Yes, and yes. Under the Act as discussed above, it can certainly be argued the custodian has the legal right to make such a transfer. After all, a custodian under the Act has the same rights and authority over the property “as unmarried adult owners have over their own property”. The concern, however, is whether such a transfer could be deemed to be a breach of fiduciary duty considering that by statute the funds are to be turned over at age 21, albeit “in an appropriate manner”. While the custodian may have numerous well-grounded reasons for desiring to delay the distribution including, for example, legitimate planning for creditor protection purposes or protecting the child from his own lack of judgment, the fact remains the custodian would effectively be terminating what would otherwise be the child’s right to obtain the funds at age 21, and whether such delay constitutes a delivery “in an appropriate manner”. So, is there a way to minimize or avoid entirely this concern?
Avoiding Claims of Fiduciary Breach
One way to (perhaps entirely) avoid a potential claim of fiduciary breach is to give the child a withdrawal power over the funds in the custodial account. In this manner, the custodian or third party would create an irrevocable trust which could extend well beyond age 21. However, the trust terms would include a withdrawal right, which would provide for notice to the child upon attaining age 21, of the assets in the trust and give the child a one time window of 30-60 days in which to elect to either withdraw some amount (up to all in the child’s discretion) of the trust upon attaining age 21 or allow it to be held pursuant to the terms of the trust.
The downside to providing a withdrawal right is the position that some portion or all of the trust assets could thereafter be reachable by the child’s creditors, since the trust could very likely be considered a ‘self-settled’ trust from that point on. Once the child has had the “right” to all of the funds, he may likely be treated as the Settlor of the trust for creditor purposes.
Additional Transfer Options
There are other ways to avoid making a large transfer to the child at age 21, including, for example, voluntary self settled trust at majority age (perhaps invoking the “golden rule”, i.e., he who has the gold, rules!), investing in income producing real property, purchasing an annuity, transferring the funds to a 529 plan, or other means, but these are outside the scope of this article, and each of these alternatives may raise their own concerns.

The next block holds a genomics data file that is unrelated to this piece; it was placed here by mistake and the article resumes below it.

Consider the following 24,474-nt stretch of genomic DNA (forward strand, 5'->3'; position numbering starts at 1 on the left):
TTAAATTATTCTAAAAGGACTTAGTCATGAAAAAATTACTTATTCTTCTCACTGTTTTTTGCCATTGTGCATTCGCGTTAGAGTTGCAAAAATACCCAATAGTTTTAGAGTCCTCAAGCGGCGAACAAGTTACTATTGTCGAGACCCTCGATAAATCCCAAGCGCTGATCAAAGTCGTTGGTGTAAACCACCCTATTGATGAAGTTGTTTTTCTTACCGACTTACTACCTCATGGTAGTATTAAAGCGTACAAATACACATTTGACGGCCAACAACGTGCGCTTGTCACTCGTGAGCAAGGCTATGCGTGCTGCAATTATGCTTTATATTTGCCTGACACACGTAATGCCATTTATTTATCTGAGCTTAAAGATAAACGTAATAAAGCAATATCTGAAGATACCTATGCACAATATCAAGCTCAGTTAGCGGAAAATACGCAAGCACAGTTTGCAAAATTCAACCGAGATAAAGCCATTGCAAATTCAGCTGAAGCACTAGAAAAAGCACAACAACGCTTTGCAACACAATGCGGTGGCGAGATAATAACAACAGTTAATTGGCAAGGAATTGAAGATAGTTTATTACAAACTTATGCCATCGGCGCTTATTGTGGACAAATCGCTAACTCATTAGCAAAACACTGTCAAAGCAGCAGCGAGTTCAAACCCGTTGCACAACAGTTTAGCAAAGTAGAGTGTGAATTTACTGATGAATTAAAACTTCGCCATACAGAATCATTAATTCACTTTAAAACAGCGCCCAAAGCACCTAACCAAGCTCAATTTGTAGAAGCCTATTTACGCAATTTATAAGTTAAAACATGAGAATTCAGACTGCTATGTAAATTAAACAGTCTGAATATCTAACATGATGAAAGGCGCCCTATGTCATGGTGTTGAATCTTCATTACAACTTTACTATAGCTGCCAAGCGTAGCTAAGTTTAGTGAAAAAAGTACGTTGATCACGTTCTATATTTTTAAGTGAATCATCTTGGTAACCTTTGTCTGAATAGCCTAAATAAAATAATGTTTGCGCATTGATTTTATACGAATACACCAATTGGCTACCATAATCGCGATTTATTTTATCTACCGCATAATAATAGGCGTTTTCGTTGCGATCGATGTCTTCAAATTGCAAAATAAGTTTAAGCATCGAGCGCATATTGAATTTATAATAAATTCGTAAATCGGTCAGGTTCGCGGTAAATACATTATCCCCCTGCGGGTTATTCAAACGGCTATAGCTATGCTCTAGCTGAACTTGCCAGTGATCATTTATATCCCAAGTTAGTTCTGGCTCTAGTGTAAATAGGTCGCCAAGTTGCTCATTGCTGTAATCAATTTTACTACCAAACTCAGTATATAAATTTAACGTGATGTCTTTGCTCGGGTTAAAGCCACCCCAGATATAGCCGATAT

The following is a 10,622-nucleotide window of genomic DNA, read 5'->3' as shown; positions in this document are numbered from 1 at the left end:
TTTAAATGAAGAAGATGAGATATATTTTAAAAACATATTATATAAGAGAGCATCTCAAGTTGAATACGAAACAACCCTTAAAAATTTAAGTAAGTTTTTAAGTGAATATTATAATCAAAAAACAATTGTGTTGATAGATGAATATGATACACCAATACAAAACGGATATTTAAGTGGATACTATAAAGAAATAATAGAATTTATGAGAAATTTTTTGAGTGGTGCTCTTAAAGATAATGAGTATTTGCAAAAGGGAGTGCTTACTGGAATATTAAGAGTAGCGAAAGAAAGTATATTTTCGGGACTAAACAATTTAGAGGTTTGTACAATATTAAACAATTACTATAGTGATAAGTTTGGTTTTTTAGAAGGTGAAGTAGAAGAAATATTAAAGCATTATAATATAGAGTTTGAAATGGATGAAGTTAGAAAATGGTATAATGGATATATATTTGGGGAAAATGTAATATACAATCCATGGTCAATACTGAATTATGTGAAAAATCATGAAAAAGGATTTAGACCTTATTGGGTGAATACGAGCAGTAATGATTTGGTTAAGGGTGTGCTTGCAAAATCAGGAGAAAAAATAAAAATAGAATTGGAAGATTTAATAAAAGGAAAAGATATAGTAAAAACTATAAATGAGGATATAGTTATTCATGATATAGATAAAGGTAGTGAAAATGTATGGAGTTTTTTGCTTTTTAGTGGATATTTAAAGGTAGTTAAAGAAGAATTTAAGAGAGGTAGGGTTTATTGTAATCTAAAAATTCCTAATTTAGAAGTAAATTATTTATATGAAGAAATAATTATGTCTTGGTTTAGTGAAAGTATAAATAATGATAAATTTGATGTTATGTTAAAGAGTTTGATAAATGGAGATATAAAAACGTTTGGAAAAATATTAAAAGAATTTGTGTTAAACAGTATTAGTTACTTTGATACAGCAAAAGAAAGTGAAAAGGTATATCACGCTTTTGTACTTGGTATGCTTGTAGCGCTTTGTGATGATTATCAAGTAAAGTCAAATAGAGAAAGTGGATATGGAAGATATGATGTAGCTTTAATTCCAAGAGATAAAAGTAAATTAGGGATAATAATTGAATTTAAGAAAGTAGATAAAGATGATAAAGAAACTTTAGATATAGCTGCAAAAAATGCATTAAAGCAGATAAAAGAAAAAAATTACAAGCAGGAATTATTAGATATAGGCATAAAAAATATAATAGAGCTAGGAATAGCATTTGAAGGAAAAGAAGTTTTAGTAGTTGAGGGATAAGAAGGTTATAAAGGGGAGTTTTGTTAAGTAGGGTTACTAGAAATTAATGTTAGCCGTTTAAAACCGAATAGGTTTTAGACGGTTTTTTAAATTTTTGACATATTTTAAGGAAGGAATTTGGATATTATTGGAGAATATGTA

It may also be appropriate to consider each of these alternatives from a practical view. In each, the custodian is (presumably) not trying to prevent the child from ever or indefinitely having the money, or attempting to use it improperly for the custodian’s own benefit. Rather, the custodian is trying to preserve and protect the funds from possible waste or potential creditors or immaturity and poor judgement, by delaying the distribution. Practically speaking, what is the risk or likelihood that the child will actually bring a lawsuit for a purported breach? This may depend on the amount, the child, and the “economic risk” to the child (i.e., “If I sue, will mom/dad/other donor cut me out of their Will?”).
Further, even if the child does bring suit, what is the remedy, and what is the risk to the fiduciary? If a court finds the trust’s creation to be improper, it would likely order the immediate termination of the trust. So long as the funds remain intact, and are fairly liquid, what are the damages to the child? In other words, other than turning over the funds, and perhaps being ordered to pay the child’s legal fees, is there likely to be any punitive penalty assessed to the custodian/trustee, especially if the actions were taken in good faith and the funds are intact and were properly handled? While anything is possible, one would expect not.
In the end, this decision must be made through careful analysis on a case by case and state by state basis and upon advice of legal counsel, being aware of the possible ramifications.
Some state’s versions of the Act specifically authorize what are known as a 2503(c) Minor’s Trust. However, these trusts automatically terminate at age 21 (unless there is a “withdrawal power” as discussed above, and then it may continue on, although as noted, there is the question of whether the trust is thereafter treated as self-settled for creditor purposes).
If a custodian wants to create a trust to hold the custodial funds beyond age 21, there are basically two options. Create a trust with no “withdrawal right” at age 21, cognizant of the risk that the beneficiary could perhaps bring suit for a fiduciary breach, or to simply void the transfer; or, alternatively, create the trust with a “withdrawal right” at age 21, cognizant of the fact that the creditors of the beneficiary would likely thereafter be able to reach trust assets as a self settled trust. In the end, many clients will still prefer the potential risks of one of these alternatives to the child receiving a substantial sum outright at age 21.
This material is provided for informational purposes only. It is not intended to constitute legal advice nor does it create a client-lawyer relationship between Hall Booth Smith, P.C. and any recipient. Recipients should consult with counsel before taking any actions based on the information contained within this material. This material may be considered attorney advertising in some jurisdictions. Prior results do not guarantee a similar outcome.